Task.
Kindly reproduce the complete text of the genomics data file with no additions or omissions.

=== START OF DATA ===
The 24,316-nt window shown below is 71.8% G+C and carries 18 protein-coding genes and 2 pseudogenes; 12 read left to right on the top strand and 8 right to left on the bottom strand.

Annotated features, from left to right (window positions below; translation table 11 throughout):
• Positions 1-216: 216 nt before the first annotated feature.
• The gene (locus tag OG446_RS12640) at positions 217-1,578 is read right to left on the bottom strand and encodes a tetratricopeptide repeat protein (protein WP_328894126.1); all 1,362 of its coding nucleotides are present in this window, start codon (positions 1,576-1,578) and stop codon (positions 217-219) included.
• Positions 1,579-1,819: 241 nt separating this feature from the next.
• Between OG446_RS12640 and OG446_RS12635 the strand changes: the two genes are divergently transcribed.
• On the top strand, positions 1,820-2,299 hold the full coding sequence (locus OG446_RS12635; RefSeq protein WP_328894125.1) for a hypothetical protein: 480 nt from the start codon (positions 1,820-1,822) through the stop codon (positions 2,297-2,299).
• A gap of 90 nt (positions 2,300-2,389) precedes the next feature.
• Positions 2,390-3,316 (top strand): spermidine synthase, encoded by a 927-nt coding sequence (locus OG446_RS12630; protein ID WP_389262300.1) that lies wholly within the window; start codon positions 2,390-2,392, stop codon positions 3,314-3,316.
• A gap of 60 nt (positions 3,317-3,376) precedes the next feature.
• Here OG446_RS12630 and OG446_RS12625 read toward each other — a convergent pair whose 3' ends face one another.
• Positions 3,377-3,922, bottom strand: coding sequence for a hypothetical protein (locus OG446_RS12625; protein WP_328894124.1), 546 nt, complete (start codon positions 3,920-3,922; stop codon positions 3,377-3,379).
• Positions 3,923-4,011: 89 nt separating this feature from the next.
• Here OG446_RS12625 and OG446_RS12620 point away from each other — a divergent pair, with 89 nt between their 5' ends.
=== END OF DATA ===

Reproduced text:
The 24,316-nt window shown below is 71.8% G+C and carries 18 protein-coding genes and 2 pseudogenes; 12 read left to right on the top strand and 8 right to left on the bottom strand.

Annotated features, from left to right (window positions below; translation table 11 throughout):
• Positions 1-216: 216 nt before the first annotated feature.
• The gene (locus tag OG446_RS12640) at positions 217-1,578 is read right to left on the bottom strand and encodes a tetratricopeptide repeat protein (protein WP_328894126.1); all 1,362 of its coding nucleotides are present in this window, start codon (positions 1,576-1,578) and stop codon (positions 217-219) included.
• Positions 1,579-1,819: 241 nt separating this feature from the next.
• Between OG446_RS12640 and OG446_RS12635 the strand changes: the two genes are divergently transcribed.
• On the top strand, positions 1,820-2,299 hold the full coding sequence (locus OG446_RS12635; RefSeq protein WP_328894125.1) for a hypothetical protein: 480 nt from the start codon (positions 1,820-1,822) through the stop codon (positions 2,297-2,299).
• A gap of 90 nt (positions 2,300-2,389) precedes the next feature.
• Positions 2,390-3,316 (top strand): spermidine synthase, encoded by a 927-nt coding sequence (locus OG446_RS12630; protein ID WP_389262300.1) that lies wholly within the window; start codon positions 2,390-2,392, stop codon positions 3,314-3,316.
• A gap of 60 nt (positions 3,317-3,376) precedes the next feature.
• Here OG446_RS12630 and OG446_RS12625 read toward each other — a convergent pair whose 3' ends face one another.
• Positions 3,377-3,922, bottom strand: coding sequence for a hypothetical protein (locus OG446_RS12625; protein WP_328894124.1), 546 nt, complete (start codon positions 3,920-3,922; stop codon positions 3,377-3,379).
• Positions 3,923-4,011: 89 nt separating this feature from the next.
• Here OG446_RS12625 and OG446_RS12620 point away from each other — a divergent pair, with 89 nt between their 5' ends.